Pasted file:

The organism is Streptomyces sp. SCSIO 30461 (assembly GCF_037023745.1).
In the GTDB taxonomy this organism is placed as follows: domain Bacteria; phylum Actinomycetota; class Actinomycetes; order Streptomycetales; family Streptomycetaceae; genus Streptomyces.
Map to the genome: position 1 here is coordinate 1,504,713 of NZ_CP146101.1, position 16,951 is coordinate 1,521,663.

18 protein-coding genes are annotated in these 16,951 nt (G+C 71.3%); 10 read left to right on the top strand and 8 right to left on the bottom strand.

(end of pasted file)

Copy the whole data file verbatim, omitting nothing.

The organism is Streptomyces sp. SCSIO 30461 (assembly GCF_037023745.1).
In the GTDB taxonomy this organism is placed as follows: domain Bacteria; phylum Actinomycetota; class Actinomycetes; order Streptomycetales; family Streptomycetaceae; genus Streptomyces.
Map to the genome: position 1 here is coordinate 1,504,713 of NZ_CP146101.1, position 16,951 is coordinate 1,521,663.

18 protein-coding genes are annotated in these 16,951 nt (G+C 71.3%); 10 read left to right on the top strand and 8 right to left on the bottom strand.